Deputy Governor Tim Lane identified two scenarios that could trigger the Bank of Canada to issue central bank digital currency (CBDC. One of them was the disappearance of the acceptance of cash, and the second was the emergence of digital currencies that might turn out to be disruptive in some way or might undermine Canada’s monetary sovereignty. And he now says the last nine months have seen developments that look like they’re in the direction of some of those things coming to pass sooner than expected. In the end, part of the question is, if cash to is not modernized to keep up with changing technology, is there a gap in the system?
Russian state-owned Sberbank is working with JP Morgan on possibly issuing its own “Sbercoin” crypto-asset in 2021. The move follows the introduction of a new law, announced in July and coming into force on January 1, that makes permissible crypto-asset trading but forbids Russians from using crypto-assets as a means of payment. Olga Skorobogatova, Bank of Russia First Deputy Governor, said in a webinar that she opposed private companies that build digital rubles, but that the Russian central bank is still considering minting its own digital ruble.
The European Central Bank (ECB) reported that Euro area consumers are gradually shifting towards cards for in-person retail payments, although cash remained the most used instrument at the end of 2019. In 2019, euro area adult consumers used cash for 73% of their point-of-sale and person-to-person retail transactions (48% in value terms). In a previous ECB study conducted in 2016, the figure was 79% of these transactions (54% in value terms). The ECB carried out an ad hoc survey in July 2020 that found that 40% of respondents had used cash less often since the start of the pandemic.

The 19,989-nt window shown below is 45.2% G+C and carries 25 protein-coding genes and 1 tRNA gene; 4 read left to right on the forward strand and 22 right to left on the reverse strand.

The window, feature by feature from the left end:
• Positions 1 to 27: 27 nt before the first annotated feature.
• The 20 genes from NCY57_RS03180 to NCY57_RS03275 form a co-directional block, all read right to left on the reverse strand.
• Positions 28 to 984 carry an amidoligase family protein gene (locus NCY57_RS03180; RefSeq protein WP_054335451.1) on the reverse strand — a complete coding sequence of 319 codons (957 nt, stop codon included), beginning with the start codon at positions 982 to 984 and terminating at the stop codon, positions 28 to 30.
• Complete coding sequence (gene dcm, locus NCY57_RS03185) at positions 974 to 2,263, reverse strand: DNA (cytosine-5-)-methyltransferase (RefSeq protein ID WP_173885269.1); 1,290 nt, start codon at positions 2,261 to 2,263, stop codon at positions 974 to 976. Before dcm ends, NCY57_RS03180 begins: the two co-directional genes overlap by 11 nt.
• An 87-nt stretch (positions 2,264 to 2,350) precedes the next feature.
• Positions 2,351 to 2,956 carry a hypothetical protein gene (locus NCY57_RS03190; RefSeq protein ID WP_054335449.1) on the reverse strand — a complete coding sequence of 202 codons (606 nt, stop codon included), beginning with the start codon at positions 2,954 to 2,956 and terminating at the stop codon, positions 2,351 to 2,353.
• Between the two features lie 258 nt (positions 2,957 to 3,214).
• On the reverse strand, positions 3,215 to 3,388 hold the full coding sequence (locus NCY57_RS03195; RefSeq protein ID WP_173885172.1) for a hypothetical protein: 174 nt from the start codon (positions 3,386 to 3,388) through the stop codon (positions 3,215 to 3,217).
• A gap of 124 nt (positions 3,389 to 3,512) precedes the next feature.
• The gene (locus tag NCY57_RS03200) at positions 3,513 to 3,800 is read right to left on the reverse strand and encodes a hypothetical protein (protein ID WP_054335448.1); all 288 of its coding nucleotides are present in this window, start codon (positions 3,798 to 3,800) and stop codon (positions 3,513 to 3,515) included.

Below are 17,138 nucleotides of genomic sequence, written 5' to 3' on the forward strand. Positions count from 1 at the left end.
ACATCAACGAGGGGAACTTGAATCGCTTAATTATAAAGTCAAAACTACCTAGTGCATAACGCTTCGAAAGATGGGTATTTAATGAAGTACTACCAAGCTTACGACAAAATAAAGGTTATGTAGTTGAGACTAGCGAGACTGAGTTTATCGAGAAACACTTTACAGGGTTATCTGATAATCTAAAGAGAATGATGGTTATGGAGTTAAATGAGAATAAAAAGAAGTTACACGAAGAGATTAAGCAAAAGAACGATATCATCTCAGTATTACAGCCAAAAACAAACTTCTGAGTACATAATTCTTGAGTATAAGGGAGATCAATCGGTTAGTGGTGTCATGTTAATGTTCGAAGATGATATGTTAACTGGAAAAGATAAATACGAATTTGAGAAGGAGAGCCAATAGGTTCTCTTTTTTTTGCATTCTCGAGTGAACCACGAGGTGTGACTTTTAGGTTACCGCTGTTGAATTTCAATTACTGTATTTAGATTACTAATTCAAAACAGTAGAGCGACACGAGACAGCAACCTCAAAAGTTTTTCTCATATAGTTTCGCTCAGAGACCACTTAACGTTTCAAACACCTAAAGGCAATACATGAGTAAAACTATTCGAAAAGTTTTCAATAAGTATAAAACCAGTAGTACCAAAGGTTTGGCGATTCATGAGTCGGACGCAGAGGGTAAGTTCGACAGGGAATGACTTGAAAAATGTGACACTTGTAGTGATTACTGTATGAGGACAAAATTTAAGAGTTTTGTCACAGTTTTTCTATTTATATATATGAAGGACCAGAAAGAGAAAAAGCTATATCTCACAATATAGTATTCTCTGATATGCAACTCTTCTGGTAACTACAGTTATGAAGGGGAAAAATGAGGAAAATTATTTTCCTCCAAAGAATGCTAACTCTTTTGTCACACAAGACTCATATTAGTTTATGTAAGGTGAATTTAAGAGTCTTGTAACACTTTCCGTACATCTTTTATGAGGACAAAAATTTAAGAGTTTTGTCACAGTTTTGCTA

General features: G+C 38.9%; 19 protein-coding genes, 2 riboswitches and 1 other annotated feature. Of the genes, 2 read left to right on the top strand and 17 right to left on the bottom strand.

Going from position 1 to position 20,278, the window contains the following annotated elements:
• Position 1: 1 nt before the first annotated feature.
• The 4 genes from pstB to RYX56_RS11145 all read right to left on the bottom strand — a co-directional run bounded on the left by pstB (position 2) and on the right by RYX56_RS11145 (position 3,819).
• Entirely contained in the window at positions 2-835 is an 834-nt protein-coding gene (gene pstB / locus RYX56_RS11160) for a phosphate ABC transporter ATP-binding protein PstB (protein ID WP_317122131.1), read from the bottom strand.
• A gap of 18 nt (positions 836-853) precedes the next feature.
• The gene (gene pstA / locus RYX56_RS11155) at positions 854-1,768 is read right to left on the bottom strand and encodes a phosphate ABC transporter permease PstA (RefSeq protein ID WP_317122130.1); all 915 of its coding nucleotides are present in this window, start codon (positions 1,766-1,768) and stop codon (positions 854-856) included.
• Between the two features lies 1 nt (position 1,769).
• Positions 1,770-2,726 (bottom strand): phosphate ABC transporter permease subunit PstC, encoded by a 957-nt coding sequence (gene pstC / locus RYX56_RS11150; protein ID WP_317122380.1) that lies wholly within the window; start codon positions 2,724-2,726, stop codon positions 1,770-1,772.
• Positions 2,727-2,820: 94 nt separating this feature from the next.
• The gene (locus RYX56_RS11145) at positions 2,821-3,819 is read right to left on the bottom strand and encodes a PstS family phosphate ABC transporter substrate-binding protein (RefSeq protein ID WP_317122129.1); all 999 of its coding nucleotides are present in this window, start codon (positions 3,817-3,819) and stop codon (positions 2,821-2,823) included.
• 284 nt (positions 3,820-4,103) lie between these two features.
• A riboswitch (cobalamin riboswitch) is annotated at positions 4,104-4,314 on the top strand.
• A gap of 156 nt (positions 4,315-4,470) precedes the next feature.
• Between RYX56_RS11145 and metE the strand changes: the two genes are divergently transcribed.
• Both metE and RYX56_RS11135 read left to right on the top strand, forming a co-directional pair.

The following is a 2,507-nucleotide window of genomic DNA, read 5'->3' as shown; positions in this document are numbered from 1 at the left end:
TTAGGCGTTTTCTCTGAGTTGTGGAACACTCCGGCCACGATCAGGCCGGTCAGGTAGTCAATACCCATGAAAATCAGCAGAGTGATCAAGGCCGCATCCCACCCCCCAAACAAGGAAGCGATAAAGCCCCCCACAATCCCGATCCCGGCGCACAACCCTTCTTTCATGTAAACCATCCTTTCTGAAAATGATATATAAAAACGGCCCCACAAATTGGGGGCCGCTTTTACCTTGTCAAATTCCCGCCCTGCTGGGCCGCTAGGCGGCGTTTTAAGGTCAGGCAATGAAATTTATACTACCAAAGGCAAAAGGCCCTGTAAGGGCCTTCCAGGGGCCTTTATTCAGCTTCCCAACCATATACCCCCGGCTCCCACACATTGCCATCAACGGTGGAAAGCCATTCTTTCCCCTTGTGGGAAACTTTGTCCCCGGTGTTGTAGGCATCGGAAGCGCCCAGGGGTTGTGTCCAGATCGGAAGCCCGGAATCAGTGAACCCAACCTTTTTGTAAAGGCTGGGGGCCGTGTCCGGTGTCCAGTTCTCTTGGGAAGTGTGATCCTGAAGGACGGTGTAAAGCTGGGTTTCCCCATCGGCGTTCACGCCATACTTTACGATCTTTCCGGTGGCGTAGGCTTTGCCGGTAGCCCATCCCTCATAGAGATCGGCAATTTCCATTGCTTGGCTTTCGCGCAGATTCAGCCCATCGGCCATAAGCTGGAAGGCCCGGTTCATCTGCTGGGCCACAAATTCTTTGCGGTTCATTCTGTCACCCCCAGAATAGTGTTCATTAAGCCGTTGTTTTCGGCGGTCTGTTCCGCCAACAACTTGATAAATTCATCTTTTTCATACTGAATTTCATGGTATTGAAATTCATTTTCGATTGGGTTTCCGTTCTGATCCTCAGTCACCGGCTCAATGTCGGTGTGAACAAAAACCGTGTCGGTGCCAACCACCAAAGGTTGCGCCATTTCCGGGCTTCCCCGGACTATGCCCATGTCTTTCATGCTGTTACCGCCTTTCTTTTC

The latest European Investment bank (EIB) Investment Survey found that although 45% of firms intend to invest less than initially planned in the current financial year due to the coronavirus, they expected to increase in the use of digital technologies (50%). The survey results also show that while 37% of EU firms had not adopted any digital technology, this figure is only 27% in the United States. The areas where the US has a particularly notable edge are the use of IOT applications and drones. In addition, large firms are significantly more likely to have implemented digital technology compared to small and medium-sized enterprises (75% vs. 52%).
SWIFT gpi Instant has gained its first live link in the UK, with customers of Lloyds Banking Group now able to remit instant cross-border payments through Lloyds via the UK Faster Payments system. The gpi Instant service works by connecting SWIFT gpi, the high-speed cross-border rails with real-time domestic infrastructure, in this case the UK’s Faster Payments. It enables banks to use existing infrastructure to provide better service 24/7, with faster speeds, clarity on fees and, crucially, predictability on when an end beneficiary’s account will be credited.
Visa is connecting its global payments network of 60 million merchants to the U.S. Dollar Coin (USDC) developed by Circle Internet Financial on the ethereum blockchain. The digital currency is now valued at $2.9 billion. While Visa itself won’t custody the digital currency, effective immediately, the partnership will see Circle working with Visa to help select Visa credit card issuers start integrating the USDC software into their platforms and send and receive USDC payments.